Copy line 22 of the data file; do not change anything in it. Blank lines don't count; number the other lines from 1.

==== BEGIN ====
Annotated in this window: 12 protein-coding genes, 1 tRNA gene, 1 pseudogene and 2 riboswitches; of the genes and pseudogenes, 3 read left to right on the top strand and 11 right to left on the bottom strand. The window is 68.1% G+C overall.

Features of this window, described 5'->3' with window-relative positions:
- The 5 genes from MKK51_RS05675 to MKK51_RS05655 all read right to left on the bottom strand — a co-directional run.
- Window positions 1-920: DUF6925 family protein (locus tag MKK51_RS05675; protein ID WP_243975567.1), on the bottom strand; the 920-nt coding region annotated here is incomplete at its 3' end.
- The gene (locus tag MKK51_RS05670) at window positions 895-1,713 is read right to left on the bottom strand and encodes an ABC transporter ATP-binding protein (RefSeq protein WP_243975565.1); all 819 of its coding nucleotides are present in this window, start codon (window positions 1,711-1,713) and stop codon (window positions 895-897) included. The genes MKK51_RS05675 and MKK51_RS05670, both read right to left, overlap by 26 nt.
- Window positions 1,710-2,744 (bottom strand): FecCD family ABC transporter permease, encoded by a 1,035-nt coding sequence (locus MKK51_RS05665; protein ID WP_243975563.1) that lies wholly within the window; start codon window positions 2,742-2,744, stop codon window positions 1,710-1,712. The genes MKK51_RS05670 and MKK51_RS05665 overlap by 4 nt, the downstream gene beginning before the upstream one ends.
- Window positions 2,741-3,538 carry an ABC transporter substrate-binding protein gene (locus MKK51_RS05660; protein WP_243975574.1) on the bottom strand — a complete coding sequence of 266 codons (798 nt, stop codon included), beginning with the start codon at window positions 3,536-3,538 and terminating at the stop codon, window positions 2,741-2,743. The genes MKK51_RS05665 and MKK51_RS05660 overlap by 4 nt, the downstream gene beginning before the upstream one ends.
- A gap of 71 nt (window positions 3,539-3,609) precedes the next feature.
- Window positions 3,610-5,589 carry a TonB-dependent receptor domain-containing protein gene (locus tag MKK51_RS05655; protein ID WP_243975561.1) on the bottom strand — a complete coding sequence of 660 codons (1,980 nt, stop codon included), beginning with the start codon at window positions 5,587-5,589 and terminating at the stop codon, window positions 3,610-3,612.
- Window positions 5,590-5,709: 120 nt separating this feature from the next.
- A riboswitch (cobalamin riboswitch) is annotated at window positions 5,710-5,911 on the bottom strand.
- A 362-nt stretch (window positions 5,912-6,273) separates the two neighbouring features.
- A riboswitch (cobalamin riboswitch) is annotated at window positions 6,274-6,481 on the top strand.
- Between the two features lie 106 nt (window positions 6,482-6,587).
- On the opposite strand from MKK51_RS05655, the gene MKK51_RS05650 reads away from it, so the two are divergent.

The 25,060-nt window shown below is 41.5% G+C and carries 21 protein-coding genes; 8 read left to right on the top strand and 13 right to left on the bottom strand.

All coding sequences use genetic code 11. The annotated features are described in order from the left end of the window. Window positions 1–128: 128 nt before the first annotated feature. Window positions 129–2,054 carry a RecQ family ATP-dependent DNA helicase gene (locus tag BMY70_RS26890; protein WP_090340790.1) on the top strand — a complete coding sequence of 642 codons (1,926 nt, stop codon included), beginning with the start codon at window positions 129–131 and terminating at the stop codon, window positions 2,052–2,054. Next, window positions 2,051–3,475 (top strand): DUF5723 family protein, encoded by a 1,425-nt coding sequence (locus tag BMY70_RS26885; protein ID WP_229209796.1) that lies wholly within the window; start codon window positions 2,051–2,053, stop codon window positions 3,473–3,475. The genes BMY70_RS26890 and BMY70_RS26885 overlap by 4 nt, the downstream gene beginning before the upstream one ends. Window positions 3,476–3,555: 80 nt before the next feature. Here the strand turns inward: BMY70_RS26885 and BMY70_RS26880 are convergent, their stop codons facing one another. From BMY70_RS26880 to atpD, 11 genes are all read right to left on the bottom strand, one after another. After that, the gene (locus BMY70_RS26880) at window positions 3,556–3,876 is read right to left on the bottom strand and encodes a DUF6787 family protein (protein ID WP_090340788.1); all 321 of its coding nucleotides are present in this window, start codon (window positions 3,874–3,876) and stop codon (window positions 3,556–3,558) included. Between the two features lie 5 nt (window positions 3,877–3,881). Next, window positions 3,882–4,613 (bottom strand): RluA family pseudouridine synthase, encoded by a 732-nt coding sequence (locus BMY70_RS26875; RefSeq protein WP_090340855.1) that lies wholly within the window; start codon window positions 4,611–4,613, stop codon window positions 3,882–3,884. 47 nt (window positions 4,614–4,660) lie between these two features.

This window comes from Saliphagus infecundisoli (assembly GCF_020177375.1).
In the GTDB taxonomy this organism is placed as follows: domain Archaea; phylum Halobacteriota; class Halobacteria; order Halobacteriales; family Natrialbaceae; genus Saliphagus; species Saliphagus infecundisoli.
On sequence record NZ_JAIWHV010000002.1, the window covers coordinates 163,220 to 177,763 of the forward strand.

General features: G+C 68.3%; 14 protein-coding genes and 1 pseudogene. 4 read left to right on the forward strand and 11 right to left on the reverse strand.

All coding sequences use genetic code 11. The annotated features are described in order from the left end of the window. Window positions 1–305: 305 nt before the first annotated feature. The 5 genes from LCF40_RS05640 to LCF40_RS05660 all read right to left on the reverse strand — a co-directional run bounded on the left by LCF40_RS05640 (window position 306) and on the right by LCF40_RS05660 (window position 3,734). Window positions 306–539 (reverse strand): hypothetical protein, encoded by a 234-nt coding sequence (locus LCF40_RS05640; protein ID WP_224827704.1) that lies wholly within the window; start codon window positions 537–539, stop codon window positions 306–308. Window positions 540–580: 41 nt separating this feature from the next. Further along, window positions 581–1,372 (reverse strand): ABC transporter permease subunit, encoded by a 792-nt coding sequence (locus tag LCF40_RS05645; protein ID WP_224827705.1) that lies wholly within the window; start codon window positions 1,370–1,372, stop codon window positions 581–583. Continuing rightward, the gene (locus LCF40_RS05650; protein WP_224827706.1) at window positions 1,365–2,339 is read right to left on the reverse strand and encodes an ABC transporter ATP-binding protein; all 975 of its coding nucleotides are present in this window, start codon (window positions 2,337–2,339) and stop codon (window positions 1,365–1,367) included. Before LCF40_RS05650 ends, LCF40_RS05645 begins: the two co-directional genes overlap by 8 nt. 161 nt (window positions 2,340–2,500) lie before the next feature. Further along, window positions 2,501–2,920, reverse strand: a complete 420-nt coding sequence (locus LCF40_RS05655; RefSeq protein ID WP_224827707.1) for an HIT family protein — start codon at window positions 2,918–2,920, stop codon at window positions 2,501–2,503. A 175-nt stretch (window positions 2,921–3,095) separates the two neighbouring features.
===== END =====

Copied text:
All coding sequences use genetic code 11. The annotated features are described in order from the left end of the window. Window positions 1–305: 305 nt before the first annotated feature. The 5 genes from LCF40_RS05640 to LCF40_RS05660 all read right to left on the reverse strand — a co-directional run bounded on the left by LCF40_RS05640 (window position 306) and on the right by LCF40_RS05660 (window position 3,734). Window positions 306–539 (reverse strand): hypothetical protein, encoded by a 234-nt coding sequence (locus LCF40_RS05640; protein ID WP_224827704.1) that lies wholly within the window; start codon window positions 537–539, stop codon window positions 306–308. Window positions 540–580: 41 nt separating this feature from the next. Further along, window positions 581–1,372 (reverse strand): ABC transporter permease subunit, encoded by a 792-nt coding sequence (locus tag LCF40_RS05645; protein ID WP_224827705.1) that lies wholly within the window; start codon window positions 1,370–1,372, stop codon window positions 581–583. Continuing rightward, the gene (locus LCF40_RS05650; protein WP_224827706.1) at window positions 1,365–2,339 is read right to left on the reverse strand and encodes an ABC transporter ATP-binding protein; all 975 of its coding nucleotides are present in this window, start codon (window positions 2,337–2,339) and stop codon (window positions 1,365–1,367) included. Before LCF40_RS05650 ends, LCF40_RS05645 begins: the two co-directional genes overlap by 8 nt. 161 nt (window positions 2,340–2,500) lie before the next feature. Further along, window positions 2,501–2,920, reverse strand: a complete 420-nt coding sequence (locus LCF40_RS05655; RefSeq protein ID WP_224827707.1) for an HIT family protein — start codon at window positions 2,918–2,920, stop codon at window positions 2,501–2,503. A 175-nt stretch (window positions 2,921–3,095) separates the two neighbouring features.